Methods: We conducted a content analysis of a population of relevant English-language articles and transcripts (n = 125) produced by news organizations and publications in the U.S., Canada, Great Britain/Ireland, and Australia/New Zealand. We scored each article for the emphasis and appearance of 9 ethics-related themes. These were informed consent, welfare of the vulnerable, compensation, scientific progress, control/access, accountability/oversight, privacy, public education, and advocacy.
Results: The informed consent theme dominated media discussion, with almost 39.2 percent of articles/transcripts featuring the theme as a major focus and 44.8 percent emphasizing the theme as a minor focus. Other prominent themes and frames of reference focused on the welfare of the vulnerable (18.4 percent major emphasis; 36.0 percent minor emphasis), and donor compensation (19.2 percent major; 52.8 percent minor). Ethical themes that comprised a second tier of prominence included those of scientific progress, control/access, and accountability/oversight. The least prominent themes were privacy, public education, and advocacy.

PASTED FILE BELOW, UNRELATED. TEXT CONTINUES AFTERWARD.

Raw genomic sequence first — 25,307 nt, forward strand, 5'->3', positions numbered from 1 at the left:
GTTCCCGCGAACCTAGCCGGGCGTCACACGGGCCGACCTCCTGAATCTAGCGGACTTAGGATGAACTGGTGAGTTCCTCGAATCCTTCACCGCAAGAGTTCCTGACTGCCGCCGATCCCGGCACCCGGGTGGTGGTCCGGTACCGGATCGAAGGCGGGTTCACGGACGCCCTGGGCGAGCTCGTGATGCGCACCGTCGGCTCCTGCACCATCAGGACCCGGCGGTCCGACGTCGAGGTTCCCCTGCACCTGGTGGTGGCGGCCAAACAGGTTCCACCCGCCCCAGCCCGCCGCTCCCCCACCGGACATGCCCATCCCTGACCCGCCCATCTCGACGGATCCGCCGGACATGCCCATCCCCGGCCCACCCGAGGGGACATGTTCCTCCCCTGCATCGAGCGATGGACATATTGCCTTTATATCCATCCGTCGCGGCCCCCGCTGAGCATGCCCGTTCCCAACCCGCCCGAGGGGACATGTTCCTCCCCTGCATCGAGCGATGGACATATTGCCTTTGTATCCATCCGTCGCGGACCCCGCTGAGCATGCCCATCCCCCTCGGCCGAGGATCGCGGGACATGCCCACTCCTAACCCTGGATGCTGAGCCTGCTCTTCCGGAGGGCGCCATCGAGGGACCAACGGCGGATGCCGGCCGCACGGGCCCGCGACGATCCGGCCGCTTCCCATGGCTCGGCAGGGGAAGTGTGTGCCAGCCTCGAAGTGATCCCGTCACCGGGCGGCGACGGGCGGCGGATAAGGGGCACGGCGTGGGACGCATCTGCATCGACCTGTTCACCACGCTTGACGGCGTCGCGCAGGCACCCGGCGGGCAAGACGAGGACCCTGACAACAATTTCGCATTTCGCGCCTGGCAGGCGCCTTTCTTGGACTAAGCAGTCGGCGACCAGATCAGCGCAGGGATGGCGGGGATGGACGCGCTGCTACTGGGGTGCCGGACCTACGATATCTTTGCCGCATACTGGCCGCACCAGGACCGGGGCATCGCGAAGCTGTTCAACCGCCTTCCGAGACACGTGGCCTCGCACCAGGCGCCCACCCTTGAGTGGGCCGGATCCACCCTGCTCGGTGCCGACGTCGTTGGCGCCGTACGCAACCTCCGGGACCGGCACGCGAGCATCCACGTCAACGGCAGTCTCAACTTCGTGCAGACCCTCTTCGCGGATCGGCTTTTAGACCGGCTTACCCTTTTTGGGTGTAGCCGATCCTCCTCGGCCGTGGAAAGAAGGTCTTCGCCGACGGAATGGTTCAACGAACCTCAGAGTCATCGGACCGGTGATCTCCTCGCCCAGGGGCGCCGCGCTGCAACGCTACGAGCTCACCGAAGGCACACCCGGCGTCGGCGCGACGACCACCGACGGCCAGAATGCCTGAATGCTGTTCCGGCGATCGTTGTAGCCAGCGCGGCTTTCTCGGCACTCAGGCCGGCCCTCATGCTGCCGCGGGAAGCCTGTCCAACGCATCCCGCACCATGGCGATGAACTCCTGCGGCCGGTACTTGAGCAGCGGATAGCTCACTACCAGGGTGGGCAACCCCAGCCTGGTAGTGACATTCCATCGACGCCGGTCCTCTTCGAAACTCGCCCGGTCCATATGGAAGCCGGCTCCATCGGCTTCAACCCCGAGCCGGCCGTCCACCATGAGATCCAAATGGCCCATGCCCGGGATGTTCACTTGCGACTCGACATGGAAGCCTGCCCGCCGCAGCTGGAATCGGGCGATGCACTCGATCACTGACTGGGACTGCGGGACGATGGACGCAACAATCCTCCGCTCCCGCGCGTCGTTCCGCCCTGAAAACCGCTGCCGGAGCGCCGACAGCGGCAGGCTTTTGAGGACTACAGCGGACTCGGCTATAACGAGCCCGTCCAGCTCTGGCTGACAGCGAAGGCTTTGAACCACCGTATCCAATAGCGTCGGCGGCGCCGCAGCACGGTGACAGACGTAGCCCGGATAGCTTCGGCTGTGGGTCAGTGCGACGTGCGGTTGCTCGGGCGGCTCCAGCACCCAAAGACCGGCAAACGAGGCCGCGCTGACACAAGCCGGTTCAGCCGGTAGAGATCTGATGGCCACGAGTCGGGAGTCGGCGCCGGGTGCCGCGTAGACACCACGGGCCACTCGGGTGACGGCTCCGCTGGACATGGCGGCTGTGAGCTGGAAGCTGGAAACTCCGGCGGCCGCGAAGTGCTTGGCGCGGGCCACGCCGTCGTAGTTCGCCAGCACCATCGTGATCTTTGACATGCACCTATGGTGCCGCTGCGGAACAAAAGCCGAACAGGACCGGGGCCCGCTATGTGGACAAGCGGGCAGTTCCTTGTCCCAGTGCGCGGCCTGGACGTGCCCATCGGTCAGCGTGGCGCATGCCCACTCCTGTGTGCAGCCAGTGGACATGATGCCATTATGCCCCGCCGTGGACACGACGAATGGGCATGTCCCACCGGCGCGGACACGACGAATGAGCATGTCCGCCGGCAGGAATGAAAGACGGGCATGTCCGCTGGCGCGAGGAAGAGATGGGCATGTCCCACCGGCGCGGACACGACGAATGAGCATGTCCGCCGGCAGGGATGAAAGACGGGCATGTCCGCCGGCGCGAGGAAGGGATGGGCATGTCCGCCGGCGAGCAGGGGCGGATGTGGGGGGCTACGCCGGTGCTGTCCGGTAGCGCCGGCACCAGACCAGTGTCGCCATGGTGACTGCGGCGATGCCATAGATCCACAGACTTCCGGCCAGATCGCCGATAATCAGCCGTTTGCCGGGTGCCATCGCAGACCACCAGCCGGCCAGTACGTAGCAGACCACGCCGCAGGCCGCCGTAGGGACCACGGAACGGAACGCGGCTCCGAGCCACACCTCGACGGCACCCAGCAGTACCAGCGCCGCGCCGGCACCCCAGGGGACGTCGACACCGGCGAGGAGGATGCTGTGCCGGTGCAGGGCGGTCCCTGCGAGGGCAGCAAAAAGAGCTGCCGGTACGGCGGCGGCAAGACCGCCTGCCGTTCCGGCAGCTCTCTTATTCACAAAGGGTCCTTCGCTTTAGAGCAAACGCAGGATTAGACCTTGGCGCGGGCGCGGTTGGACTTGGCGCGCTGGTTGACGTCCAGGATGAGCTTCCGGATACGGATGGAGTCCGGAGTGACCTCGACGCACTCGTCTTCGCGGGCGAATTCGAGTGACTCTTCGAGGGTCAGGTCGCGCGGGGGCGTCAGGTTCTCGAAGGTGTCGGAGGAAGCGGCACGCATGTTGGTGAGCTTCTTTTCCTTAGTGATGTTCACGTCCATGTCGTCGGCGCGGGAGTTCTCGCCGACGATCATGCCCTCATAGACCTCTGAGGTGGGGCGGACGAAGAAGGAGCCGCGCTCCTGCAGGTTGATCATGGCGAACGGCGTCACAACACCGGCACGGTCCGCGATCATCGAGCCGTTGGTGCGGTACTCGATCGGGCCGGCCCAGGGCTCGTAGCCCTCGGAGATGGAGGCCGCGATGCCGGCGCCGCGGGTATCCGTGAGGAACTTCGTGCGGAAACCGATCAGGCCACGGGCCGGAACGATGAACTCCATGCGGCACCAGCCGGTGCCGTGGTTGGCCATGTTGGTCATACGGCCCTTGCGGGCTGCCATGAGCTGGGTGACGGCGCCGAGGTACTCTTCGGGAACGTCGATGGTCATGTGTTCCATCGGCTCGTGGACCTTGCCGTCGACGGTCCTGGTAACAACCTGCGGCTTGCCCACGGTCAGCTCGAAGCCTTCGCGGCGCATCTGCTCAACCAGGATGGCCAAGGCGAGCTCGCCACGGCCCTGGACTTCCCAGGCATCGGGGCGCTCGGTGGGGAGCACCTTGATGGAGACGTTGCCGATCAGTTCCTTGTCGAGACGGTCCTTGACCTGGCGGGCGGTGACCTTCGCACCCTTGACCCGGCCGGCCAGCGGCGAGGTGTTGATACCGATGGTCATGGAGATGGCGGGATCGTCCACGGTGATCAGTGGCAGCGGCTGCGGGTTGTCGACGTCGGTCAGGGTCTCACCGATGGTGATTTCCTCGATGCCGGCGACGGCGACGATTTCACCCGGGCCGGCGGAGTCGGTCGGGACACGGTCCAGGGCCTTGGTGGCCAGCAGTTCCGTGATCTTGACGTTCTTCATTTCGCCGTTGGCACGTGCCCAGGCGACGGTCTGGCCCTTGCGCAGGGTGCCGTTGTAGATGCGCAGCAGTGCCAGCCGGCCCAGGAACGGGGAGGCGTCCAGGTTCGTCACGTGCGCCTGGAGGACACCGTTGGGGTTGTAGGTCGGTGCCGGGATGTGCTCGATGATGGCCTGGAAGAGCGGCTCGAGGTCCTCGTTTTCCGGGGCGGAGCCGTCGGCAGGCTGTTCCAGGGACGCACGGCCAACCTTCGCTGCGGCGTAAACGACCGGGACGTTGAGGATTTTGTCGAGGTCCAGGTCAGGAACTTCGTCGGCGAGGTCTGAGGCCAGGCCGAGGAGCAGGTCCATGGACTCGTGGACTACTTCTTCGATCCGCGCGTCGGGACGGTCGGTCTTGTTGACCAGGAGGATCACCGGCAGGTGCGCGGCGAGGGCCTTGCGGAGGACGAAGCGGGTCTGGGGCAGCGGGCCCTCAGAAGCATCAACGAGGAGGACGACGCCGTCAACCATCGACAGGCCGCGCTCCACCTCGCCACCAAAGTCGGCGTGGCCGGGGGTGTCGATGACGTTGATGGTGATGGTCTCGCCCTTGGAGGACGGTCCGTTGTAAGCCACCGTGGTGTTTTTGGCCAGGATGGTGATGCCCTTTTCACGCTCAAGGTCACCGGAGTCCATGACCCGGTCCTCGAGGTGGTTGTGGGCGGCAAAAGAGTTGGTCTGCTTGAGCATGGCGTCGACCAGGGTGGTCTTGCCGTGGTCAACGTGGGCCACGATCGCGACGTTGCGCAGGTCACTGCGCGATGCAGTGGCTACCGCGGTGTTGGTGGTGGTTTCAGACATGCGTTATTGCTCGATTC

Conclusions: The book has been praised as an opportunity to elevate media discussion of bioethics, but such claims should be re-considered. The relatively narrow focus on informed consent in the media discussion generated by Skloot’s book may limit the ability of ethicists and advocates to elevate attention to donor control, compensation, patenting, privacy, and other ethical issues. Still, ethicists should view the book and a pending major TV film translation as opportunities to highlight through media outreach, consultation exercises and public forums a broader range of bioethical concerns that would otherwise be under-emphasized in news coverage. Such efforts, however, need to be carefully planned and evaluated.